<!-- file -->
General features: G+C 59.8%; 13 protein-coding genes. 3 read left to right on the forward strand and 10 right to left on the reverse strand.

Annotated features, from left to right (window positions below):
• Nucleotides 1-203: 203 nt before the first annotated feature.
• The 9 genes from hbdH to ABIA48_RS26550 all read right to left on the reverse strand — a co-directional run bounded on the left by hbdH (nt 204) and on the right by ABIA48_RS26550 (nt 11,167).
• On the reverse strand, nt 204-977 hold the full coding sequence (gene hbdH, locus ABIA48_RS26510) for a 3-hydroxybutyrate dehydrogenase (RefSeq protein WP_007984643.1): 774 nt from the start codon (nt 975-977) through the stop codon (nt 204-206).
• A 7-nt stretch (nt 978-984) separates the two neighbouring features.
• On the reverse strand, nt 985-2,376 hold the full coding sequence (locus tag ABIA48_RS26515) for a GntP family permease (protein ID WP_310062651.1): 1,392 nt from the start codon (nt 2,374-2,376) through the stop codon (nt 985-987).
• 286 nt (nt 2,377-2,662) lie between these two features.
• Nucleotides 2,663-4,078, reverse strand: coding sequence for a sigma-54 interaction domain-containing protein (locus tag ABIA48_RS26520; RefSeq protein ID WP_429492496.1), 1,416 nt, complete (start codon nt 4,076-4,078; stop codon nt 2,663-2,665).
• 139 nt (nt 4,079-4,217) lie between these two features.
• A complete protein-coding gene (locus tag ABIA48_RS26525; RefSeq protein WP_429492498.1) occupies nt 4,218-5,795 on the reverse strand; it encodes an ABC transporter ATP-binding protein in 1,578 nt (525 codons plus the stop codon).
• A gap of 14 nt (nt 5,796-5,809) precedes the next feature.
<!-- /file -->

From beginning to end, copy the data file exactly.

General features: G+C 59.8%; 13 protein-coding genes. 3 read left to right on the forward strand and 10 right to left on the reverse strand.

Annotated features, from left to right (window positions below):
• Nucleotides 1-203: 203 nt before the first annotated feature.
• The 9 genes from hbdH to ABIA48_RS26550 all read right to left on the reverse strand — a co-directional run bounded on the left by hbdH (nt 204) and on the right by ABIA48_RS26550 (nt 11,167).
• On the reverse strand, nt 204-977 hold the full coding sequence (gene hbdH, locus ABIA48_RS26510) for a 3-hydroxybutyrate dehydrogenase (RefSeq protein WP_007984643.1): 774 nt from the start codon (nt 975-977) through the stop codon (nt 204-206).
• A 7-nt stretch (nt 978-984) separates the two neighbouring features.
• On the reverse strand, nt 985-2,376 hold the full coding sequence (locus tag ABIA48_RS26515) for a GntP family permease (protein ID WP_310062651.1): 1,392 nt from the start codon (nt 2,374-2,376) through the stop codon (nt 985-987).
• 286 nt (nt 2,377-2,662) lie between these two features.
• Nucleotides 2,663-4,078, reverse strand: coding sequence for a sigma-54 interaction domain-containing protein (locus tag ABIA48_RS26520; RefSeq protein ID WP_429492496.1), 1,416 nt, complete (start codon nt 4,076-4,078; stop codon nt 2,663-2,665).
• 139 nt (nt 4,079-4,217) lie between these two features.
• A complete protein-coding gene (locus tag ABIA48_RS26525; RefSeq protein WP_429492498.1) occupies nt 4,218-5,795 on the reverse strand; it encodes an ABC transporter ATP-binding protein in 1,578 nt (525 codons plus the stop codon).
• A gap of 14 nt (nt 5,796-5,809) precedes the next feature.